Maritime activity, unless coastal or inland, is by its very nature international; and so too is the business of shipping.

A Shipowner, founded in Norway, orders ships to be built by a Chinese shipyard. It meets Engine Manufacturers and receives statements on fuel consumption, on which it relies to direct the shipyard to order engines for the ships. The shipyard orders the engines and receives further statements on fuel consumption in China from the Engine Manufacturers which it passes on to the Shipowners. In due course, the Shipowner then visits the Engine Manufacturers at their factory in Germany for engine trials and approved the engines for installation. The engines are installed on the ships in China. Over the course of several years, the Shipowner moves the registered ownership of the ships from the Cayman Islands, to Hong Kong, and finally to Singapore to take advantage of Singapore’s tax incentives for shipowners. The Shipowner then finds evidence that suggests that the engines supplied by the Engine Manufacturers and installed on the ships did not consume fuel at the rate stated by the Engine Manufacturers, and that it has suffered substantial loss and damage over the years in fuel expenditure. The Shipowner now seeks to make a claim against the Engine Manufacturers in Singapore, where its shipping business was controlled and managed for the majority of the years in which loss and damage was incurred. The Shipowner commenced Singapore proceedings, obtained permission to serve process on the Engine Manufacturers in Germany, and duly served them in Germany.

These are the basic facts of the Shipowner’s claim which exercised the Singapore High Court’s mind in the recent case, IM Skaugen SE and another v MAN Diesel & Turbo SE and another [2018] SGHC 123, where the Engine Manufacturer applied among other things for the Singapore court to stay the Singapore proceedings on the ground of forum non conveniens, that is to say, on the ground that Singapore was not an appropriate forum for the Shipowner’s claim. The main areas of consideration had to do with:

  1. the weight to be given to traditional considerations of locality of physical documents and locality of witnesses in today’s modern business world, where digitised electronic communication has become the norm and where international travel is relatively convenient, and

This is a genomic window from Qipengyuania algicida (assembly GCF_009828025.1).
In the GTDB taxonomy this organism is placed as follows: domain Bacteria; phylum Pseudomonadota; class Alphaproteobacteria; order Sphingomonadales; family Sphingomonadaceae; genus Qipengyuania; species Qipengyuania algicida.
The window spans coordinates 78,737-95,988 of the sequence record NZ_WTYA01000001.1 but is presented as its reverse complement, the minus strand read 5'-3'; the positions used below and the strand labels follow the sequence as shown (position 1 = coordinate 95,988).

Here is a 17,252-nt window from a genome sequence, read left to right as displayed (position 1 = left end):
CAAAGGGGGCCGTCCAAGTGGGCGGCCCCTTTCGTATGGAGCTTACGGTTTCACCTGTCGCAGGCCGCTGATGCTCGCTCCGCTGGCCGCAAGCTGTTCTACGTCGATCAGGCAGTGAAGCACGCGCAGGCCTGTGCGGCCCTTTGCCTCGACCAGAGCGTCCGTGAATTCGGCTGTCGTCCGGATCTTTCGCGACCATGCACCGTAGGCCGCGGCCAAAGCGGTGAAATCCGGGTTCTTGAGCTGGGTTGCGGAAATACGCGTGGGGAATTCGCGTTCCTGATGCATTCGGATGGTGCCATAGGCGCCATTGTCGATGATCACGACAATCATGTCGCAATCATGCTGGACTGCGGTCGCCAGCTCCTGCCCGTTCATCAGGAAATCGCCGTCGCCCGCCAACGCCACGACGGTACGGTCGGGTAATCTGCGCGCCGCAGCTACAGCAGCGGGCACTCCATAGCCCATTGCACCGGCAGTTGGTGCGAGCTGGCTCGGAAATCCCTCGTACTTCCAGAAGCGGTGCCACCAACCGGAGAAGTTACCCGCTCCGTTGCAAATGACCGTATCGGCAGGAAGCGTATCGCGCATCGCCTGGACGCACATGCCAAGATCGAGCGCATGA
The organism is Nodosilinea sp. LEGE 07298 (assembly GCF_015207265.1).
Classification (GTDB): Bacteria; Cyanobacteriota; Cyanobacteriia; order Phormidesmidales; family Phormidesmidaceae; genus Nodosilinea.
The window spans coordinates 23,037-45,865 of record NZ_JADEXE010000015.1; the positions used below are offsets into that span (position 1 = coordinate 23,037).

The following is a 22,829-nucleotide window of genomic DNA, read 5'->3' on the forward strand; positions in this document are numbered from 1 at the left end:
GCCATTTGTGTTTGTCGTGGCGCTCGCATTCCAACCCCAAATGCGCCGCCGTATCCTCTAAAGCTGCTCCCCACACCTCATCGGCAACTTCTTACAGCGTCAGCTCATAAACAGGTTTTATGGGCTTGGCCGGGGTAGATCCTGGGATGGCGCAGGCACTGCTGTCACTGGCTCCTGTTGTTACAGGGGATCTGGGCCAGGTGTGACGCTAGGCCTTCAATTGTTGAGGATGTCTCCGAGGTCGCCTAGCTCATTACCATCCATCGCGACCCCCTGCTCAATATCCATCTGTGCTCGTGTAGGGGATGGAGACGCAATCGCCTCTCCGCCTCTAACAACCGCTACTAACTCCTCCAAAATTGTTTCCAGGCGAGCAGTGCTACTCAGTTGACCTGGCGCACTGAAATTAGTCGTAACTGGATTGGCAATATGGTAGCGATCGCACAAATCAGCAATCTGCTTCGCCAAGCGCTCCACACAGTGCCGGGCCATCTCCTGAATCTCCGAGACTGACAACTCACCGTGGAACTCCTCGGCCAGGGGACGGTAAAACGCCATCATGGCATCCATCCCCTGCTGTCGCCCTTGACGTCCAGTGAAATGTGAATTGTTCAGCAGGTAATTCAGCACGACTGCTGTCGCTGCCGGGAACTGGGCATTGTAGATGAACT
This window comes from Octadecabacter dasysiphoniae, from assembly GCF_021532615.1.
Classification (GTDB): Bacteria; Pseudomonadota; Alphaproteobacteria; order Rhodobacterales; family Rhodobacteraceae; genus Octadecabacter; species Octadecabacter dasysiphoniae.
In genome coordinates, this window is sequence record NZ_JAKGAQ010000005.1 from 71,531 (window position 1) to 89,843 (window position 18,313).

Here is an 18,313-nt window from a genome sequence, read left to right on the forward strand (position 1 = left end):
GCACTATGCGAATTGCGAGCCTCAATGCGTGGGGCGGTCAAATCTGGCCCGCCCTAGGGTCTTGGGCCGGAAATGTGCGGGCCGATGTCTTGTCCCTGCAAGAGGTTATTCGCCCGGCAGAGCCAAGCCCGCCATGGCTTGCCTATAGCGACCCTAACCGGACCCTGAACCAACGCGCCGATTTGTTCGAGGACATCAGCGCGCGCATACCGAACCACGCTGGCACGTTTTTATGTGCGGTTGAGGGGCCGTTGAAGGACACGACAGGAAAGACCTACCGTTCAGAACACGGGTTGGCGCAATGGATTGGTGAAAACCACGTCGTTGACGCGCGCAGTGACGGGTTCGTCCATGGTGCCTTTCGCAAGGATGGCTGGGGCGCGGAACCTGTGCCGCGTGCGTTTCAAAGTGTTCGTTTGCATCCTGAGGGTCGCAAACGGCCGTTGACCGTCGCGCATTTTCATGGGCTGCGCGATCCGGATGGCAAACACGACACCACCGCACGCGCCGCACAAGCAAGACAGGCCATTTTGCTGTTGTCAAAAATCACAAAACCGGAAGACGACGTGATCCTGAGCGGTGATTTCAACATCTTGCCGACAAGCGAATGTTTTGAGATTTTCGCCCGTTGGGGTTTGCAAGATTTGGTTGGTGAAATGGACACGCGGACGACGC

2. whether the existence of the Singapore International Commercial Court (SICC) with its international judges from both civil law and common law countries, and with its flexible procedures designed to transcend differences in procedure, would be a countervailing factor against any concerns that the substantive claim was to be determined by a non-Singaporean law best determined by that law’s indigenous court.

As to documents and witnesses, the Singapore High Court determined that the need to call witnesses resident in Germany and the German location of some of the documents did not weigh against Singapore being an appropriate forum. It observed that video-link technology had rendered the physical location of witnesses an immaterial consideration, where there was no suggestion that such witnesses would be seriously inconvenienced by travel. Neither was the need for documents to be translated material, when seen in the wider context of the lingua franca of the parties being English and the English-speaking forum of Singapore. The Singapore High Court did think that data protection issues in documents that arose from the law of a particular country might need to be considered if they gave rise to substantial inconvenience to Singapore litigation. On the facts of the case, though, this was not regarded to require consideration.

With regard to the SICC issue (for Starboard’s previous report on the SICC, see this link), the Singapore High Court held that the availability of the SICC favoured Singapore as the more appropriate forum to hear the dispute. Crucially, this case, where the factual and legal connections are distributed across jurisdictions as diverse and geographically divided as Norway, Germany, China, Hong Kong, and Singapore, was the archetypal dispute which might be better dealt with by an international panel of judges than by the judges of any one jurisdiction. The Singapore High Court was also of the view that the applicability of foreign law to the substantive claim would carry less weight in the assessment of forum non conveniens if the Singapore courts, through international judges in the SICC, were familiar with and adept at applying the said foreign law.

In determining whether the Singapore courts are or are not forum non conveniens, the task is to “identify the forum in which the case can be suitably tried for the interests of all the parties and for the ends of justice”. This case emphasises the importance of not only considering all relevant factors and circumstances but of determining with skill and accuracy the appropriate importance to give to each of the factors or circumstances in current times and faculties.

Dentons Rodyk represented the claimant shipowner in its successful appeal in IM Skaugen SE and another v MAN Diesel & Turbo SE and another [2018] SGHC 123, against the decision of a lower Singapore court to refuse to exercise jurisdiction over the claim IM Skaugen SE and another v MAN Diesel & Turbo SE and another [2016] SGHCR 6.”